Mullets were popular in suburban and rural areas among working class men. This contrasted with a conservative look favored by business professionals, with neatly groomed short hair for men and sleekly straight hair for women.[citation needed]

Trends in men's facial hair included designer stubble.

Image gallery[edit]

See also[edit]


  1. ^ Browne, Ray B.; Browne, Pat (15 June 2001). The Guide to United States Popular Culture. Popular Press. pp. 357–. ISBN 978-0-87972-821-2. Retrieved 11 August 2012. 
  2. ^ Lauraine Leblanc. Pretty in Punk: Girls' Gender Resistance in a Boys' Subculture. Rutgers University Press, 1999. P. 52
  3. ^ "Return of the perm: Big hair leads the Eighties' comeback". London: Daily Mail. 2 March 2008. Retrieved 10 August 2012.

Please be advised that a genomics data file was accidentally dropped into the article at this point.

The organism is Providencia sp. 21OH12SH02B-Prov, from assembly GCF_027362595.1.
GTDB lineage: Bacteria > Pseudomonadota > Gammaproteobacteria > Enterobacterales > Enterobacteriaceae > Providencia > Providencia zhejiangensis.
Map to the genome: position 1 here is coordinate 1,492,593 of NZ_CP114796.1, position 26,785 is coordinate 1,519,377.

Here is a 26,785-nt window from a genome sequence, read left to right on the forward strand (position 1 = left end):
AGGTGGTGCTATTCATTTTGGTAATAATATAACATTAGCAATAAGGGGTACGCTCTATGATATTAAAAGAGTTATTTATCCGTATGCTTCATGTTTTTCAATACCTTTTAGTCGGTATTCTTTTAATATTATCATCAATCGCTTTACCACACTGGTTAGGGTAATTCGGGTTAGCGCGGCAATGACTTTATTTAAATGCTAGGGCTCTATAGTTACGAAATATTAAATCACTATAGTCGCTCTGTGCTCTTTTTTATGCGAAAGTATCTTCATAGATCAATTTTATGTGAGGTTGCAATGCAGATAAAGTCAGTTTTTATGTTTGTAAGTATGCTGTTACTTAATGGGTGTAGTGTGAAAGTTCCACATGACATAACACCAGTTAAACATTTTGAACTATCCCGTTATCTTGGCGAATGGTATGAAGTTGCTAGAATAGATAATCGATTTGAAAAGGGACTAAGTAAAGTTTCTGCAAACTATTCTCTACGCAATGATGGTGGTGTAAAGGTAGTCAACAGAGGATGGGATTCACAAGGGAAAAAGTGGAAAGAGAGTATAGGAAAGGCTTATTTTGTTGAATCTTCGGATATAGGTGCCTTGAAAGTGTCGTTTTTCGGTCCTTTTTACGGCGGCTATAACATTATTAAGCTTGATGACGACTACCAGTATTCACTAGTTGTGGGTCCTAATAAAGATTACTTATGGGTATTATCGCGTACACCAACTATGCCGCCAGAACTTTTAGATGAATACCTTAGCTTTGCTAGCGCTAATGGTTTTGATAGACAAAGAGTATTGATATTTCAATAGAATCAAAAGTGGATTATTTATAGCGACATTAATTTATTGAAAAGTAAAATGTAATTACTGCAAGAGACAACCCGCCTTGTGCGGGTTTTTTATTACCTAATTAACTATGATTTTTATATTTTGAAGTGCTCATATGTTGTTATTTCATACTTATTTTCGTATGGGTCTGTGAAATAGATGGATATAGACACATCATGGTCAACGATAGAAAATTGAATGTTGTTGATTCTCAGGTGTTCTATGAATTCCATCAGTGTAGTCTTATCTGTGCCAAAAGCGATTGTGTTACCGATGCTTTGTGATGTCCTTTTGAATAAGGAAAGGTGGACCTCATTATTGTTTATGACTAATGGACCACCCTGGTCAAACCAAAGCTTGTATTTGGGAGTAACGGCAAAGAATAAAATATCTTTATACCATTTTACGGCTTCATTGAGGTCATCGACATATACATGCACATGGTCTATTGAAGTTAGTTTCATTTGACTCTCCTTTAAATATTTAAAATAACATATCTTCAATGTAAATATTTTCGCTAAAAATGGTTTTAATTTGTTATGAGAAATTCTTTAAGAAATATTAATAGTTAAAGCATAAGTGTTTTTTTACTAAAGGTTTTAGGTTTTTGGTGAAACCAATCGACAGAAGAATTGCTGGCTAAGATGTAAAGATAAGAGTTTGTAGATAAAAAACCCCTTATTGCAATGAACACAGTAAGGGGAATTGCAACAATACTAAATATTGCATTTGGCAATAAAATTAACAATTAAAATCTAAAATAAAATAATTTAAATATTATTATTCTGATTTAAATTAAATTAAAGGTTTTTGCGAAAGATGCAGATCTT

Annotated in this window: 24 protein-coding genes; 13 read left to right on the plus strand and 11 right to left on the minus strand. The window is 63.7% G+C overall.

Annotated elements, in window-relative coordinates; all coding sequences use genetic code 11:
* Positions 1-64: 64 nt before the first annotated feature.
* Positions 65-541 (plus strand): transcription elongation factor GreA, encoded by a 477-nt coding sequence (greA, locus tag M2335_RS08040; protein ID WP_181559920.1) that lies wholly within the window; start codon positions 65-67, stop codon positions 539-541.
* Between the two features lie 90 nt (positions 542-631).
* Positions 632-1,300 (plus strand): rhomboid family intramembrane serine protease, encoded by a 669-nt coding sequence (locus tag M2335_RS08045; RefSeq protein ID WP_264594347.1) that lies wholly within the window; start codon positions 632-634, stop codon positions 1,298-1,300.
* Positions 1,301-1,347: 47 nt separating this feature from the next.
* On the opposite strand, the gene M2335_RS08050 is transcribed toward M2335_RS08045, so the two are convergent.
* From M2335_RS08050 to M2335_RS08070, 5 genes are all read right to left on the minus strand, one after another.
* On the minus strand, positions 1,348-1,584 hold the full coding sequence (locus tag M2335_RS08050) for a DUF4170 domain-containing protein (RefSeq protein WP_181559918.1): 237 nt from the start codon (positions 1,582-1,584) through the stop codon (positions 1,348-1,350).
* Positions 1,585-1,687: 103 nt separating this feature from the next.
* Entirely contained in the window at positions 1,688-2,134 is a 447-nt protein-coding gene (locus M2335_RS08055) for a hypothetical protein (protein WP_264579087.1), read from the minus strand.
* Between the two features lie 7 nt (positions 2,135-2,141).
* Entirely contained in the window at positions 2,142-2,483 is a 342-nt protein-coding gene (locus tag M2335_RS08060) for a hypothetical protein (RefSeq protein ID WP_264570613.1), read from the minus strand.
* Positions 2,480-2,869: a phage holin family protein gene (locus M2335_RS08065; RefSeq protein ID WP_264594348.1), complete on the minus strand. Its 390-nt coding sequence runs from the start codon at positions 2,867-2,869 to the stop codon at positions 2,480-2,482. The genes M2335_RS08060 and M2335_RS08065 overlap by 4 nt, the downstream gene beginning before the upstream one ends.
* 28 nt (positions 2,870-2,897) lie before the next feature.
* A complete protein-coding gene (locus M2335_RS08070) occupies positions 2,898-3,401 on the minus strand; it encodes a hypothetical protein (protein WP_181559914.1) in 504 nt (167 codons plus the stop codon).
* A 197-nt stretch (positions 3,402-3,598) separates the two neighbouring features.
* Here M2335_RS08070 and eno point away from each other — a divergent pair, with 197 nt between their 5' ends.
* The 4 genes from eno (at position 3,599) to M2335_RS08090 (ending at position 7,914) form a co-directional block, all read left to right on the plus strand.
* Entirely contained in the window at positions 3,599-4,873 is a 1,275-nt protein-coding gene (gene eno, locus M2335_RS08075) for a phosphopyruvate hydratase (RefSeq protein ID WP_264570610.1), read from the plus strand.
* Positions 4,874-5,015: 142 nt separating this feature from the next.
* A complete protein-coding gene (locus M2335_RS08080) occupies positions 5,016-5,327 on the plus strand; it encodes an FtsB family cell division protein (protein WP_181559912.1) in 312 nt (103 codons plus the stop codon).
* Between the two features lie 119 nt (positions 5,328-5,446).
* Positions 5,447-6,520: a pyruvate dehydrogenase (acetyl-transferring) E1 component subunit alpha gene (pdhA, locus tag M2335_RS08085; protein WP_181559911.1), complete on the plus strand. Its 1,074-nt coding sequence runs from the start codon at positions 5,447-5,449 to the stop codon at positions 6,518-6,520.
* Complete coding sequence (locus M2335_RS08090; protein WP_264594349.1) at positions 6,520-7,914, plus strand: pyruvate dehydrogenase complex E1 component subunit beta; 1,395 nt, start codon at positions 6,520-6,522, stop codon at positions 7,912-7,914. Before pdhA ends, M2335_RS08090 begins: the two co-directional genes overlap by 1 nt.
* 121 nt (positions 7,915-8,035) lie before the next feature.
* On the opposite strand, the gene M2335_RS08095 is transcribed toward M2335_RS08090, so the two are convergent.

4. ^ Brubaker, Ken (9 October 2003). Monster Trucks. MotorBooks International. p. 64. ISBN 978-0-7603-1544-6. Retrieved 10 August 2012. 
  5. ^ Welters, Linda; Cunningham, Patricia A. (20 May 2005). Twentieth-Century American Fashion. Berg. pp. 223, 337. ISBN 978-1-84520-073-2. Retrieved 10 August 2012. 
  6. ^ Bateman, Antony; Benyahia, Sarah Casey Casey; Mortimer, Claire (23 May 2012). AS Media Studies: The Essential Introduction for WJEC. Routledge. p. 111. ISBN 978-0-415-61334-7. Retrieved 10 August 2012. 
  7. ^ Steinberg, Shirley R.; Kehler, Michael; Cornish, Lindsay (17 June 2010). Boy Culture: An Encyclopedia. ABC-CLIO. p. 95. ISBN 978-0-313-35080-1. Retrieved 10 August 2012. 
  8. ^ a b c d e f g h i j k l m n "Fashion in the 1980s". Retrieved 24 April 2014. 
  9. ^ a b "Designer Jeans". Retrieved 7 July 2014.